The Indiana Court of Appeals determined a convicted sex offender may petition to remove his name from the registry, but he
filed his petition in the wrong court.
In Glenn E. Brogan v. State of Indiana, No. 57A04-0910-CR-592, Glenn Brogan appealed the denial of his motion by Noble Superior Court to remove his name from the state’s sex offender registry. Brogan was convicted in late 1994 of two counts of child molestation in the county. At the time of his conviction, he wasn’t required to register as a sex offender. When he filed his motion in 2009 in Noble County to remove his name, he was incarcerated in the New Castle Correctional Facility for failing to register in Huntington County in 2008.
The Noble Superior Court denied his motion because it ruled it didn’t have authority or jurisdiction to remove his name.
The appellate court had to navigate the law following the Indiana Supreme Court’s ruling in Wallace v. State, 905 N.E.2d 371 (Ind. 2009), and recently enacted legislation entailing how a registered sex offender may remove his or her name from the registry to determine in what forum Brogan should seek relief under Wallace.
The COA judges determined Brogan appropriately presented his request to be removed from the sex offender registry in his motion. Under a recent provision to Indiana Code Section 11-8-8-22, a sex offender can petition to have his name removed from the registry and the provision was made applicable in 2007 if there has been a change in federal or state law after June 30, 2007. The judges deemed Wallace such a change in law; they also noted the 2010 amendment to the statute authorizing an offender to raise an ex post facto claim.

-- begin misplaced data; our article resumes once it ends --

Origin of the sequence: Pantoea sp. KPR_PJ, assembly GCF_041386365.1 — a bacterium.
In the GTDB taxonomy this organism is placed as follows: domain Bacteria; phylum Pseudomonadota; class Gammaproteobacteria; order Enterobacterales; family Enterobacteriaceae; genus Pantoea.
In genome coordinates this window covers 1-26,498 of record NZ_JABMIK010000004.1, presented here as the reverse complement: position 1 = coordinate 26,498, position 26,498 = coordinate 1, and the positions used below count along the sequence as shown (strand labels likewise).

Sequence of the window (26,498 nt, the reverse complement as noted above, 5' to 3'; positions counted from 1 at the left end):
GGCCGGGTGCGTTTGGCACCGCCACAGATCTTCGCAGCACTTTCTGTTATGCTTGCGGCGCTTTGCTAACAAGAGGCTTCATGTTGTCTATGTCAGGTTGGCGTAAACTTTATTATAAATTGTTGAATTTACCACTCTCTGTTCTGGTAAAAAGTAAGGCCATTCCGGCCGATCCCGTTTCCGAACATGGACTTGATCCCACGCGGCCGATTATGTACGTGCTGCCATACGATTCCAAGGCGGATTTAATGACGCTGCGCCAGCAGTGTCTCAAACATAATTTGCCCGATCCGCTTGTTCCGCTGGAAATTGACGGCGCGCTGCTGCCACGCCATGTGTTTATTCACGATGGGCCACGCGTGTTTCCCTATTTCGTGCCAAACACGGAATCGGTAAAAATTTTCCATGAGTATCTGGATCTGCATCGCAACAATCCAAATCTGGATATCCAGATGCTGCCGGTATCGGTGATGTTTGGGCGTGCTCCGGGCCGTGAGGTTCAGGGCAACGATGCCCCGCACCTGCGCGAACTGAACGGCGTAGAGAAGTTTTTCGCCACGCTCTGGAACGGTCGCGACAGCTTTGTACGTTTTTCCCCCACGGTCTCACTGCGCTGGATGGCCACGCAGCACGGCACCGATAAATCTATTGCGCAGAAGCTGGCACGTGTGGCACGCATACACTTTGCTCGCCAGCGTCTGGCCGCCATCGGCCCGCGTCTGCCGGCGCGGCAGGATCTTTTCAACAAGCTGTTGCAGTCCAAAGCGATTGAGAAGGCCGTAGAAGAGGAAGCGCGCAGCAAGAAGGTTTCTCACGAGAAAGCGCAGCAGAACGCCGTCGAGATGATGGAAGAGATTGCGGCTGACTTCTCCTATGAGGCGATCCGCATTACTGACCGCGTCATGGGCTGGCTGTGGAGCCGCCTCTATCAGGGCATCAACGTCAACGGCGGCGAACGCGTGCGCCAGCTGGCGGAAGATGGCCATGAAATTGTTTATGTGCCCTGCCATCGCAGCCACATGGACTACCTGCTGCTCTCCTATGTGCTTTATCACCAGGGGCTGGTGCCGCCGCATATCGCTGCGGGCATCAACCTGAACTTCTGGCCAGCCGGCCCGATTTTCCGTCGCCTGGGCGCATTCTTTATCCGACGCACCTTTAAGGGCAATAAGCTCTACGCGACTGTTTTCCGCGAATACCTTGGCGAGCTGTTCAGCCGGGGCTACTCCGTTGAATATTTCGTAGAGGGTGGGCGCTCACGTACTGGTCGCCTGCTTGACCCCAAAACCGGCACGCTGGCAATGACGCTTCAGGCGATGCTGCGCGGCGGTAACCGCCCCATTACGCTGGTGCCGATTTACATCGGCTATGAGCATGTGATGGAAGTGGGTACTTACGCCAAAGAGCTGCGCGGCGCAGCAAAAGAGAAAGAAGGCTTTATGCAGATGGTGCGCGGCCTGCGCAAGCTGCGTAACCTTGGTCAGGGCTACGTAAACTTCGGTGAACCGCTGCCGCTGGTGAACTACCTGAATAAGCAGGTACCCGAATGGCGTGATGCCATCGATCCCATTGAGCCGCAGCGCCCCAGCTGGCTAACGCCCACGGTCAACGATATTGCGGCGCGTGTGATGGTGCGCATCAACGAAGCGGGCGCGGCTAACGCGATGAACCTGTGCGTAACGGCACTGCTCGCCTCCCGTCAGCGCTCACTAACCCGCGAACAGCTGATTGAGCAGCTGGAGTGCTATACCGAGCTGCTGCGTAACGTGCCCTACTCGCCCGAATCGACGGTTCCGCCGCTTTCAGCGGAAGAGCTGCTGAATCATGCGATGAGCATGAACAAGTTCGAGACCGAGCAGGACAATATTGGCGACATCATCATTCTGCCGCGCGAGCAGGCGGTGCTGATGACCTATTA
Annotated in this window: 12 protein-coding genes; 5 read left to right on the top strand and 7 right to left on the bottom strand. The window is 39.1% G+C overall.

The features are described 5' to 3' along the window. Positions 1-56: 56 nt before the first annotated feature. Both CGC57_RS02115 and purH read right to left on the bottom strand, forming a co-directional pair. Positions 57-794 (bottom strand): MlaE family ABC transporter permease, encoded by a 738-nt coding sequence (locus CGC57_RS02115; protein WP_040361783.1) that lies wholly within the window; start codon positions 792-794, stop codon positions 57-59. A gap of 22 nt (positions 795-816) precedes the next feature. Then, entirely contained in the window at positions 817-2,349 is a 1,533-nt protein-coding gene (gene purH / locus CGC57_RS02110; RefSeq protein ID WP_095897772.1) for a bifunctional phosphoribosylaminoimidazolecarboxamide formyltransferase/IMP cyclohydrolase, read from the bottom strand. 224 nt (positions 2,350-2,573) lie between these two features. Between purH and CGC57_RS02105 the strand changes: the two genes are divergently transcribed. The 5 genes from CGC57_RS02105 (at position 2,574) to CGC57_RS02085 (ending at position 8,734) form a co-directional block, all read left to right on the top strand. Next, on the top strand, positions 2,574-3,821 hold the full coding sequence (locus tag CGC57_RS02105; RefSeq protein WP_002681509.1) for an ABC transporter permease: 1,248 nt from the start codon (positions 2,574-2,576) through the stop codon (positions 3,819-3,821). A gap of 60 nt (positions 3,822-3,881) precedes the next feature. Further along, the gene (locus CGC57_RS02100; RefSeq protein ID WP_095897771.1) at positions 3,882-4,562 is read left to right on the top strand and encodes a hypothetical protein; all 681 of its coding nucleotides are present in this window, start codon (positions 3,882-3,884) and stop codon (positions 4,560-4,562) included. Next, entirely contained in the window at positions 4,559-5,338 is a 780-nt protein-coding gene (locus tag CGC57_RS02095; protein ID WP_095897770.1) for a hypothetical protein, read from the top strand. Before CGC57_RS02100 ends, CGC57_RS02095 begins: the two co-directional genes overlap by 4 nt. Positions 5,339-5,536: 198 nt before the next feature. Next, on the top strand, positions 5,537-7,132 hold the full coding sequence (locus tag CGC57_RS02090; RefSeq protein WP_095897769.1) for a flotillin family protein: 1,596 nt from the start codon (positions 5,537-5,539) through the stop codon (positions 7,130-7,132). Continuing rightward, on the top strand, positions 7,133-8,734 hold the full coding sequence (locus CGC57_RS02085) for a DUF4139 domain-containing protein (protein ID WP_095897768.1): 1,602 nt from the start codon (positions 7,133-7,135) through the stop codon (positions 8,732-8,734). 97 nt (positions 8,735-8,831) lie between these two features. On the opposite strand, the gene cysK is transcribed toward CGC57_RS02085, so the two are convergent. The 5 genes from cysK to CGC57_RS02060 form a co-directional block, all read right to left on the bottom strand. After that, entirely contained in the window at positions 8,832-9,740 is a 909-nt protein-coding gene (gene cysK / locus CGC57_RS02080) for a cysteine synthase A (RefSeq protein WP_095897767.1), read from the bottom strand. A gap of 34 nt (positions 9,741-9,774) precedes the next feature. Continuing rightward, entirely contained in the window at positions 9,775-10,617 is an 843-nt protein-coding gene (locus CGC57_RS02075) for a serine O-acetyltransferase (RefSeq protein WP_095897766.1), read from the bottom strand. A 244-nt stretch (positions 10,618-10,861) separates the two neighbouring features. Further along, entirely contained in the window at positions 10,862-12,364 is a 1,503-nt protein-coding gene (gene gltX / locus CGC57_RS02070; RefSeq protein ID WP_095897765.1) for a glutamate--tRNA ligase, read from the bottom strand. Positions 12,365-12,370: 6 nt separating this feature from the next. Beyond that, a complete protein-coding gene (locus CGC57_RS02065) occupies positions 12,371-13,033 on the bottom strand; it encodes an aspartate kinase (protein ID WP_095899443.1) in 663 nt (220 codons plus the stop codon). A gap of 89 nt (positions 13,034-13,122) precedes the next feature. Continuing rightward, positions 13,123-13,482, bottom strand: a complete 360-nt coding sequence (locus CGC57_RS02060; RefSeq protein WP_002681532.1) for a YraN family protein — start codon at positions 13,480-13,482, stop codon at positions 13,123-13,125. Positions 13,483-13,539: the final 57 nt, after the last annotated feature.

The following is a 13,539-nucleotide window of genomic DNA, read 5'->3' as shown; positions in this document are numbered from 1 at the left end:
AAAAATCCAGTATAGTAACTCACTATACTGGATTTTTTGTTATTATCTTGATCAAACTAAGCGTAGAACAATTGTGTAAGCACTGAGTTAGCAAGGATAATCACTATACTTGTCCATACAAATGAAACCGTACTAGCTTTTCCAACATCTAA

The appellate court agreed that Noble Superior Court wasn’t the proper forum for granting Brogan relief. Under the 2010 legislation, the General Assembly dictated that the petition should be filed where the offender lives, spends the most time, works, or attends school. Only if none of those apply should the petition be filed in the county where the offender was originally convicted. Brogan should file in the county in which he resides.
“One thing is patently clear from the Wallace decision. Brogan is entitled to have his name removed from any sex offender registry which has resulted from his 1994 convictions in Noble County,” wrote Senior Judge Patrick Sullivan.
Judge Michael Barnes agreed with his colleagues in a separate opinion that Brogan needs to refile his petition in a different county.
“That determination, however, should be made by the trial court if Brogan refiles his motion pursuant to Indiana Code Section 11-8-8-22,” wrote Judge Barnes. “I think it is premature at this time to hold that Brogan is entitled to have his name removed from the sex offender registry.”